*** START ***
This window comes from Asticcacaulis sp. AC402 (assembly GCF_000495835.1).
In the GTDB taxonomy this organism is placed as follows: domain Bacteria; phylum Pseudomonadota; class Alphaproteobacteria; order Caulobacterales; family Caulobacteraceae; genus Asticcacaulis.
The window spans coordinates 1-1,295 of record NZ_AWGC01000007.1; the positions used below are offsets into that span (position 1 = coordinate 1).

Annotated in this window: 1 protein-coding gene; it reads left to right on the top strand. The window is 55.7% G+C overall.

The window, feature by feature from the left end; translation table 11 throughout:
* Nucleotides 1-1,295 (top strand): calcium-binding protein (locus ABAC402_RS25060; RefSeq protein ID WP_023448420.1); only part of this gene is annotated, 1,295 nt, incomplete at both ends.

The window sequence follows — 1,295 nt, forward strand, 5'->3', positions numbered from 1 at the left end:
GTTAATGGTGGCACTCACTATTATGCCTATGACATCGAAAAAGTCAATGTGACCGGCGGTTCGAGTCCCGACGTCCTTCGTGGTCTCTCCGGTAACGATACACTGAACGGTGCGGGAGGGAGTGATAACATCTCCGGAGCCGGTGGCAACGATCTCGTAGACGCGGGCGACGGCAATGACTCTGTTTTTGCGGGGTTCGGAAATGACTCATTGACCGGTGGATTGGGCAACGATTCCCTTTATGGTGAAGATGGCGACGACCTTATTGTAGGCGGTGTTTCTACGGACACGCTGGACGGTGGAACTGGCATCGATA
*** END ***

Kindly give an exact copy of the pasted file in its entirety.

This window comes from Asticcacaulis sp. AC402 (assembly GCF_000495835.1).
In the GTDB taxonomy this organism is placed as follows: domain Bacteria; phylum Pseudomonadota; class Alphaproteobacteria; order Caulobacterales; family Caulobacteraceae; genus Asticcacaulis.
The window spans coordinates 1-1,295 of record NZ_AWGC01000007.1; the positions used below are offsets into that span (position 1 = coordinate 1).

Annotated in this window: 1 protein-coding gene; it reads left to right on the top strand. The window is 55.7% G+C overall.

The window, feature by feature from the left end; translation table 11 throughout:
* Nucleotides 1-1,295 (top strand): calcium-binding protein (locus ABAC402_RS25060; RefSeq protein ID WP_023448420.1); only part of this gene is annotated, 1,295 nt, incomplete at both ends.

The window sequence follows — 1,295 nt, forward strand, 5'->3', positions numbered from 1 at the left end:
GTTAATGGTGGCACTCACTATTATGCCTATGACATCGAAAAAGTCAATGTGACCGGCGGTTCGAGTCCCGACGTCCTTCGTGGTCTCTCCGGTAACGATACACTGAACGGTGCGGGAGGGAGTGATAACATCTCCGGAGCCGGTGGCAACGATCTCGTAGACGCGGGCGACGGCAATGACTCTGTTTTTGCGGGGTTCGGAAATGACTCATTGACCGGTGGATTGGGCAACGATTCCCTTTATGGTGAAGATGGCGACGACCTTATTGTAGGCGGTGTTTCTACGGACACGCTGGACGGTGGAACTGGCATCGATA